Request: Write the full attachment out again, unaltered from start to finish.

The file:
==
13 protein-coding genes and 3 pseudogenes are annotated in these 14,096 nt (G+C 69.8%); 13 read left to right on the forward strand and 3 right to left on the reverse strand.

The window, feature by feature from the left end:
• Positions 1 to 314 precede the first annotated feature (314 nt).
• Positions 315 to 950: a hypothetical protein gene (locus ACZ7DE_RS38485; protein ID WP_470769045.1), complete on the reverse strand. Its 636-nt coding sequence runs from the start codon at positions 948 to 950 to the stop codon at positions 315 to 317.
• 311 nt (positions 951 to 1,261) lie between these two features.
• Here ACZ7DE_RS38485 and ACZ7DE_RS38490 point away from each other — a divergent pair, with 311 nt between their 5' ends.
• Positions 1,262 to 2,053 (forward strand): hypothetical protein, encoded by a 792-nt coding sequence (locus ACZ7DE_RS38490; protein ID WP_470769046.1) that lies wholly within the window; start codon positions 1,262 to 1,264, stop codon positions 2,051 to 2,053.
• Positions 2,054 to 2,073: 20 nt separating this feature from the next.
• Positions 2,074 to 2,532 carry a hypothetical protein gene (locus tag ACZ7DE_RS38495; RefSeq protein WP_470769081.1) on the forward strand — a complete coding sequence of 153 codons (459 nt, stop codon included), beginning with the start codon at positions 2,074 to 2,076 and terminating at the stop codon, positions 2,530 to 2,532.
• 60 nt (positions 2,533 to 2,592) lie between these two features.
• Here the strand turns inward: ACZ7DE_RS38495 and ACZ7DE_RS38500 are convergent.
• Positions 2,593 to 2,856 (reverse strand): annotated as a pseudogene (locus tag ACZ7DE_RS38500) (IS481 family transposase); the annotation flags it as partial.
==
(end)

13 protein-coding genes and 3 pseudogenes are annotated in these 14,096 nt (G+C 69.8%); 13 read left to right on the forward strand and 3 right to left on the reverse strand.

The window, feature by feature from the left end:
• Positions 1 to 314 precede the first annotated feature (314 nt).
• Positions 315 to 950: a hypothetical protein gene (locus ACZ7DE_RS38485; protein ID WP_470769045.1), complete on the reverse strand. Its 636-nt coding sequence runs from the start codon at positions 948 to 950 to the stop codon at positions 315 to 317.
• 311 nt (positions 951 to 1,261) lie between these two features.
• Here ACZ7DE_RS38485 and ACZ7DE_RS38490 point away from each other — a divergent pair, with 311 nt between their 5' ends.
• Positions 1,262 to 2,053 (forward strand): hypothetical protein, encoded by a 792-nt coding sequence (locus ACZ7DE_RS38490; protein ID WP_470769046.1) that lies wholly within the window; start codon positions 1,262 to 1,264, stop codon positions 2,051 to 2,053.
• Positions 2,054 to 2,073: 20 nt separating this feature from the next.
• Positions 2,074 to 2,532 carry a hypothetical protein gene (locus tag ACZ7DE_RS38495; RefSeq protein WP_470769081.1) on the forward strand — a complete coding sequence of 153 codons (459 nt, stop codon included), beginning with the start codon at positions 2,074 to 2,076 and terminating at the stop codon, positions 2,530 to 2,532.
• 60 nt (positions 2,533 to 2,592) lie between these two features.
• Here the strand turns inward: ACZ7DE_RS38495 and ACZ7DE_RS38500 are convergent.
• Positions 2,593 to 2,856 (reverse strand): annotated as a pseudogene (locus tag ACZ7DE_RS38500) (IS481 family transposase); the annotation flags it as partial.